Things To Do

State and National Parks

Carlsbad Caverns National Park
Photograph by National Park Service New Mexico
3225 National Parks Highway
(505) 785-2232

Carlsbad Caverns National Park was established on October 25, 1923 in order to preserve the more than 100 known caves. The Park also contains Lechuguilla Cave, which is the nation's deepest limestone cave at 1,567 feet (478m) and fourth longest.

Franklin Mountains State Park
1331 McKelligon Canyon Road
915-566-6441

Towering above the city of El Paso is the Franklin Mountains State Park, the largest state park in an urban setting. Here you can hike rugged terrain in 37 square miles of desert wilderness, scrub vegetation and open space, with 125 miles of multi-use trails that are especially popular with mountain bikers. Camping and picnicking are also available (please, no ground fires, but charcoal fires can be built in grills at the picnic sites). Check the website calendar for special tours, for which reservations are required.

Guadalupe Mountains National Park

Located 110 miles east of El Paso, 65 miles north of Van Horn, and 55 miles south of Carlsbad, NM, Guadalupe Mountains National Park has been described as one of America's best kept secrets. Created on September 30, 1972, Guadalupe Mountains National Park preserves one of the best examples of Permian-era (260 to 270 million years ago) geology in the world. Formed from a reef in the ancient Delaware Sea, long since dry, the Guadalupe Mountains are one of the exposed sections of the 400 mile long, horseshoe-shaped Capitán Reef, the world's largest exposed fossil reef. The park boasts 46,850 acres of designated-wilderness, the largest wilderness area in Texas, with another 35,484 acres of backcountry that are eligible for wilderness study, and more than 80 miles of trails, about 60% of which are designated for horseback riding. However, you must bring your own stock, as there are no rentals available in the park. Trails range from easy to strenuous, and wind through desert, riparian, wooded and forested areas. Climb to the "Top of Texas," 8,749 foot Guadalupe Peak, the highest point in Texas or explore the Salt Basin Dunes (the park’s lowest point at 3,689’), which contains the second largest gypsum dune field in the US, on the west side of the park, near Dell City. The park has 7 of the 10 highest peaks in Texas. Trails can be steep, rocky and rugged, so wear sturdy, closed-toe shoes or hiking boots.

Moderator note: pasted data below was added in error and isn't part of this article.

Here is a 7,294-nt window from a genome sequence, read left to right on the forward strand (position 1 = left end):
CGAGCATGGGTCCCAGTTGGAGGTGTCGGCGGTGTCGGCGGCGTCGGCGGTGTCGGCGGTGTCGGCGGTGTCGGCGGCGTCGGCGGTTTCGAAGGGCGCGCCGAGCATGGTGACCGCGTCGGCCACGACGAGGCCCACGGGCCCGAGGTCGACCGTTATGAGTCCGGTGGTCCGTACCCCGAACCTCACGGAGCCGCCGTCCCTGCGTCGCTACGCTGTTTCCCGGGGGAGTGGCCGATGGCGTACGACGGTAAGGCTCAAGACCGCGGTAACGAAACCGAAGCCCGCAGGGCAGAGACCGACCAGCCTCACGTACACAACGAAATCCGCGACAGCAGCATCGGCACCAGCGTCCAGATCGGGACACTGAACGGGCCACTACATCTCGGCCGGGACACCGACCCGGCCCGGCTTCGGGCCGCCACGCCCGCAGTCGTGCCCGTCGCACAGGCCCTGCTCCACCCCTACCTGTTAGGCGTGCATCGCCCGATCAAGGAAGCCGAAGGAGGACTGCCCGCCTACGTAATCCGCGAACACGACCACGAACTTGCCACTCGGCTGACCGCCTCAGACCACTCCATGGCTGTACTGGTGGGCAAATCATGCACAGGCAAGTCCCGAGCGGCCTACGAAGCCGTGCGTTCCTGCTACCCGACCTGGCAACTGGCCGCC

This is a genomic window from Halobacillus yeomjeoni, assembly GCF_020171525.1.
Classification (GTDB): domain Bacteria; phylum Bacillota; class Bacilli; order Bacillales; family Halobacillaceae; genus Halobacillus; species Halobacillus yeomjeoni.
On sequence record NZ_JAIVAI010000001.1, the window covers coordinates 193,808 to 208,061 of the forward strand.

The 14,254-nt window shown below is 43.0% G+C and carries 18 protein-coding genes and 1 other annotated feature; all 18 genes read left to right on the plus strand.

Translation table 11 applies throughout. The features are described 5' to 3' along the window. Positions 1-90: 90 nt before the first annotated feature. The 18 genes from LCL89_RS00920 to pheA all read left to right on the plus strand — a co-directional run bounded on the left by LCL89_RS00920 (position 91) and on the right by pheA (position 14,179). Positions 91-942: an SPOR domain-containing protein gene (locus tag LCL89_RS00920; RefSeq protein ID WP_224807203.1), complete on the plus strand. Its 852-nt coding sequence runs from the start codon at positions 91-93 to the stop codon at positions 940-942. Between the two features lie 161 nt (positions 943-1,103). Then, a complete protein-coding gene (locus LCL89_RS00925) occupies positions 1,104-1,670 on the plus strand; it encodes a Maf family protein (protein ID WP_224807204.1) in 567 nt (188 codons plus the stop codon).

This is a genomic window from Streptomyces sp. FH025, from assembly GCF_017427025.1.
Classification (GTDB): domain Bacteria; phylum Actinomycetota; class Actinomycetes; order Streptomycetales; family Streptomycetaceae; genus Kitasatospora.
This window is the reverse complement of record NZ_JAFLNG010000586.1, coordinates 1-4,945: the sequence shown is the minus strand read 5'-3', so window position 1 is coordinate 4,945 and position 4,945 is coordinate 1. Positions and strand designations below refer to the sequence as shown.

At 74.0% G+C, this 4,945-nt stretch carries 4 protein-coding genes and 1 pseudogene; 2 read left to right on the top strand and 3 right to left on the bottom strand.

Hueco Tanks State Historic Site

Hueco Tanks State Historic Site is known for its many American Indian rock paintings and unique geology. Pictograph tours are offered, as well as hiking, picnicking, climbing and camping opportunities. Limited access; reservations recommended. Call for hours of operation and admission fees.

White Sands National Monument
Photograph by White Sands National Monument
19955 Hwy 70 West
(505) 479-6124

At the northern end of the Chihuahuan Desert lies the world's largest gypsum dune field. White Sands National Monument preserves a major portion of this gypsum dune field, along with the plants and animals that have successfully adapted to this constantly changing environment.

Wyler Aerial Tramway State Park

Whether you are situated at 4,692 feet above sea level amongst the majestic Franklin Mountains or atop 5,632 feet above sea level at Ranger Peak, a pic from either location is sure to make your followers envious. With a 7,000 square mile view, finding that perfect pic spot provides no challenge at all.


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